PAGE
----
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Review board rejects proposed uranium exploration in Thelon Basin

Proposed uranium exploration in the Thelon Basin in the Northwest Territories has been rejected by the Mackenzie Valley Environmental Impact Review Board.

Proposed uranium exploration in the Thelon Basin in the Northwest Territories has been rejected by the Mackenzie Valley Environmental Impact Review Board.

In a report dated Monday, the board recommended that Ur-Energy Inc., which has headquarters in Colorado and Ontario,not be allowed to conduct exploratory drilling near the basin, in the easternmost section of the Northwest Territories.

The board is responsible for environmental assessments of development projects in the territory.

The company had wanted to drill up to 20 holes on its mineral lease, about 300 kilometres northeast of Lutselk'e.

The board's report will go to Indian and Northern Affairs Minister Jim Prentice, who will decide whether to accept the recommendation.

The decision marks the second time in the board's history that it has decided against a development proposal.

The board ruled that even a small-scale exploratory project on the Upper Thelon River would have a huge and irreversible cultural impact on the Lutselk'e Dene people.

While the Lutselk'e Dene live 300 kilometres from the proposed site, they have a long history in the area, which is considered to have special cultural and spiritual significance to them.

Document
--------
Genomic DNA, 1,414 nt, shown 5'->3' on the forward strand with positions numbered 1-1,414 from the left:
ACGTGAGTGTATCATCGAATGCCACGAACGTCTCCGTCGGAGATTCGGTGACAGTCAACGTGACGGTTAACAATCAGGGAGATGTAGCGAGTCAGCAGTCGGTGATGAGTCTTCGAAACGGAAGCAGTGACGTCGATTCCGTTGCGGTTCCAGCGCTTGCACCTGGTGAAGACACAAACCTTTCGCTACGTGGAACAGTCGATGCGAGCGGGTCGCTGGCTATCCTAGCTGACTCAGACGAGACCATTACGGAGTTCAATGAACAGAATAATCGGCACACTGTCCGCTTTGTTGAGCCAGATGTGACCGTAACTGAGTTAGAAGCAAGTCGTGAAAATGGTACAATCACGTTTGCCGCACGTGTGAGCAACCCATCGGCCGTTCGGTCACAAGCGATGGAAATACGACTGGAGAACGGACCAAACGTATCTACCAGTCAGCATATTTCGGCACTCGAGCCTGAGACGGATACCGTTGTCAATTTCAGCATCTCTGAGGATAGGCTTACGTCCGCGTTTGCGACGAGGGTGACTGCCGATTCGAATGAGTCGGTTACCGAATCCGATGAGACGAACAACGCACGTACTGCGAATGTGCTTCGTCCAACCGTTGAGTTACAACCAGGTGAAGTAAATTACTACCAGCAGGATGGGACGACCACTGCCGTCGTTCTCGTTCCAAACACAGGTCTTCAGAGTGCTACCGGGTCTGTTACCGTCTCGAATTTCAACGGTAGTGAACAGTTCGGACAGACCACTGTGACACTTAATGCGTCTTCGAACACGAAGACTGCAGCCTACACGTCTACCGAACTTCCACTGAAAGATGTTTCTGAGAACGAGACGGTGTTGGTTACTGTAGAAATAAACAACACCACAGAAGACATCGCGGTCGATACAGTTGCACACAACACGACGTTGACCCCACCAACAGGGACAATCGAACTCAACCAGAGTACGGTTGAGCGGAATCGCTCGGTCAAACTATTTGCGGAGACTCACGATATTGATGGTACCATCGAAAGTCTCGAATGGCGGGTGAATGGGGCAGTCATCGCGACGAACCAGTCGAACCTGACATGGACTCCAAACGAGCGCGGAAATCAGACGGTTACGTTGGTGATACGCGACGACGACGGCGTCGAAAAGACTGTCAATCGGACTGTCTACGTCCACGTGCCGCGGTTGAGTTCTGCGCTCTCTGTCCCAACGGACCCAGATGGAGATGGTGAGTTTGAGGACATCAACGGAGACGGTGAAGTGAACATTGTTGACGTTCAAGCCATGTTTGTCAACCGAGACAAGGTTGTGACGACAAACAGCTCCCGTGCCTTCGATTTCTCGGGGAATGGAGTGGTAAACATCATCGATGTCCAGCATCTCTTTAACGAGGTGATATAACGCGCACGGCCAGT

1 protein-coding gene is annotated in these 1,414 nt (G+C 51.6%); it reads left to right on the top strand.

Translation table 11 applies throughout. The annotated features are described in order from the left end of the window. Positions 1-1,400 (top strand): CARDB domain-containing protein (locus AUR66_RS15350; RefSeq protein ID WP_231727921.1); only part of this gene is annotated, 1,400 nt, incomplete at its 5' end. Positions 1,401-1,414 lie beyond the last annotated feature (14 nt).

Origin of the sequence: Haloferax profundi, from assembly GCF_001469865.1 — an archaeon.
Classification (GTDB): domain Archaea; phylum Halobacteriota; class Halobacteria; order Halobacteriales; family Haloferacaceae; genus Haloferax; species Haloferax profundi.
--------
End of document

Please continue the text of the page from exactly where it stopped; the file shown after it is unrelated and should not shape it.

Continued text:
Valley seen as 'place where God began'

Dozens of people spoke against the proposalto the review board during two days of public hearings in January. They described the fertile valley in the midst of the barrenlands as "the place where God began."

Lutselk'e Dene First Nation Chief Adie Jonasson said Wednesday she was relieved by the board'sdecision.

"People haven't been listening to us, but this time they did," she said."Our voices were finally heard."

Canoe guiding companies were also opposed to the proposal,fearing the impact development couldhave ontheir business.

"People that pay large amounts of money to go into a remote wilderness… it's really going to turn them off to see something like that," said Alex Hall, whoconducts half-a-dozen trips down the river each summer.

In its 70-page report, the board said it drew heavily on traditional knowledge of Lutselk'e Dene eldersin making its decision. The board said that in most cases, scientific evidence has agreed with traditional knowledge.

Eric Craigie, Ur-Energy's senior vice-president of exploration, said the company is considering its next steps, including a meeting with Prentice.